Gearing Up: Selecting the Proper Tripod

Different types of photography require different environments. For every kind of environment, there are tripods that work better than others. That’s why we asked Tim, our tripod expert, to give us some pointers about what different types of photographers and videographers should look for when selecting a tripod.

Wildlife photographers often encounter uneven terrain, a need to move, and a need to adjust the angle of the camera, all while keeping the camera stable enough to capture the image. They should look for tripods with adjustable legs, no center column (the absence of which will allow them to get their tripod as close to the ground as possible), portability, and tripod heads that isolate panning motions while ensuring that swing shots stay level.

The Gitzo Series 3 Carbon Fiber Systematic XL Tripod is a tall, flexible tripod whose center column is interchangeable and removable, allowing you to get very low to the ground, while also allowing you to adjust the leg height for particularly uneven terrain. It’s surprisingly lightweight and has a load capacity of 40lbs, meaning it can hold medium format or DSLRs with 500mm lenses, perfect for wildlife photographers. Pair it with a Wimberley WH-200, a specialized tripod head for telephoto lenses. Its gimbal-type design allows you to rotate your lens around its center of gravity and thus easily manipulate very large lenses, perfect for any wildlife photographer.

Gitzo Series 3 Tripod
Gitzo Series 3 Tripod

For the more intrepid backpacker, the Induro CT-313 or CT-314 might be up your alley. These carbon fiber tripods are a lighter, more portable tripod than the Induro 4 Series, while still being able to support the weight of a professional equipment setup. It doesn’t offer the flexibility of the Gitzo, but it won’t set you back as many dollars either. A good head for the Induro 3 Series would be the Induro GHB2.

Landscape photographers have somewhat similar needs to wildlife photographers in regards to the terrain. However, their treks can be longer, with the amount of time they spend looking for the perfect photo spot, yet they usually will not need as big of lenses as wildlife photographers, so their tripod’s maximum load can be a bit lighter. Being able to stitch together several images also means landscape photographers will want to use a ball head with isolated panning.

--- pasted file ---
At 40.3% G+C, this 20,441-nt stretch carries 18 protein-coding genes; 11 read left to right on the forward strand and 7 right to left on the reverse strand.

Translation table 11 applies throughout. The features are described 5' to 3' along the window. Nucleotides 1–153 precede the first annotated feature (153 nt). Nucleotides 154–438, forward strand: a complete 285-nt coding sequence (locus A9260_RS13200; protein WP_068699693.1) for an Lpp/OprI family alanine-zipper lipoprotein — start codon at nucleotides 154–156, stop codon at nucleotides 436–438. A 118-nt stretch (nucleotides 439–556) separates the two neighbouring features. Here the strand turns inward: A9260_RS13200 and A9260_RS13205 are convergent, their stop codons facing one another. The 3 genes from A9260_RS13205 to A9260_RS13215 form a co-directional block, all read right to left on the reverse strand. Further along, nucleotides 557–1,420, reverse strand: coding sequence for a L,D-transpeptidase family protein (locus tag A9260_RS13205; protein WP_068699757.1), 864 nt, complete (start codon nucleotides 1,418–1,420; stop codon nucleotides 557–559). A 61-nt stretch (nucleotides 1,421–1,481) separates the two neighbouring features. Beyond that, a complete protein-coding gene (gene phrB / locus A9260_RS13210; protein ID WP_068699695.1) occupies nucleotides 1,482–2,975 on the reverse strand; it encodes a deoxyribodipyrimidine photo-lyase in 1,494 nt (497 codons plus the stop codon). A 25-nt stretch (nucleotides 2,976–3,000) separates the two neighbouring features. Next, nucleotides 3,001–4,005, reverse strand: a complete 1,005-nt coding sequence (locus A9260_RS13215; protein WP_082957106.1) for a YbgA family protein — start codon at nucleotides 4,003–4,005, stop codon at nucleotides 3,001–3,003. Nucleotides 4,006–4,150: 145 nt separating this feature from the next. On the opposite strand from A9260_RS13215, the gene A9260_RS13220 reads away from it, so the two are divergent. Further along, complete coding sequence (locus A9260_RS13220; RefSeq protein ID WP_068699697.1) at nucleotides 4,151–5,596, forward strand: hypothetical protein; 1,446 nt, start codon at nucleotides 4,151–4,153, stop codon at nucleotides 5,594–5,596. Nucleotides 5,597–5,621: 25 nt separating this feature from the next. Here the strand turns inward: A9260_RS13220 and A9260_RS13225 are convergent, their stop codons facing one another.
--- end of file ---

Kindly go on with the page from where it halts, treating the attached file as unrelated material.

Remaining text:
Tim suggests the Benro Travel Series or MeFoto line, depending on the weight of your camera and your gear. The MeFoto line can support up to 17.6 lbs of gear but only weighs 3.6 lbs on its own, making it the tripod equivalent of a powerful army ant. The Benro Travel series has a maximum load weight anywhere between 13.2 lbs and 26.4 lbs, depending on the model, and they come with a custom carry case and strap for portability, and a removable two section center column, giving you extra flexibility in how you frame your shot.

Benro Travel Series
Benro Travel Series

In terms of heads, Tim suggests the Benro B1 Ballhead, which features dual independent manual drag and locking controls, a Universal Arca-Swiss style Quick Release mounting plate system, and smooth panning control with positive locking knobs so you can hit that pan perfectly, all while supporting a max load of 26.4 lbs. For an Induro tripod, Tim recommends the Induro PHQ3, which offers a full five-way camera positioning system, meaning you can level your head and then pan with independently locking controls.

Benro B1 Ball Head
Benro B1 Ball Head

For the most part, studio shooters don’t need to consider portability as much as their wildlife and landscape counterparts. They are more concerned with adjustability and stability. The Manfrotto XPro B offers a horizontal center column that can swing out to make switching between framing and positioning setups incredibly convenient. Plus, the quick action leg locks make setting up and taking down your tripod easier than ever.

Manfrotto XPro B
Manfrotto XPro B

If you’re a photographer who travels quite a bit, Tim recommends the lightweight MeFoto line we mentioned earlier, or the Benro Travel Angel, a compact tripod that’s equipped with a center-column hook for adjustable weight balance and a precision-matched B ball head.

Videographers have different options. For DSLR videographers, Tim Recommends the Benro Series 2 CF Video Tripod Kits equipped with either the S4 or S6 heads. These tripod kits feature adjustable leg angles, quick-lock legs, leveling control with the center column, a pan drag/lock lever and a tilt drag/lock lever so that you can perfectly nail those camera movements, plus a heavy duty case and strap for the videographer on the go.

Tim also recommends the Manfrotto Video Tripod System with a 701HDV Head, MVT502AM Tripod, and Bag. The 701 head offers improved ergonomics with locks and knobs that allow for a more solid grip, and the internal fluid cartridges offer great fluidity of movement and control, while the twin-leg structure of the MVT502AM creates a stable, lightweight structure for a DSLR or small camcorder. However, if you’re using a more “big rig” setup, with a professional camcorder and all the weight that follows, consider the Manfrotto Pro Middle Twin Kit, which comes with a 509HD fluid head and a 545B twin aluminum legs, giving you the control you need in the movement and the stability you need for a heavy-duty rig.

Manfrotto 701HDV Head with MVT502A Tripod Kit
Manfrotto 701HDV Head with MVT502A Tripod Kit

Did we not touch on your specific needs? Feel free to call the store at 866-940-3686 and ask for Tim, or email Tim directly. He’ll be happy to help!

Midwest Photo

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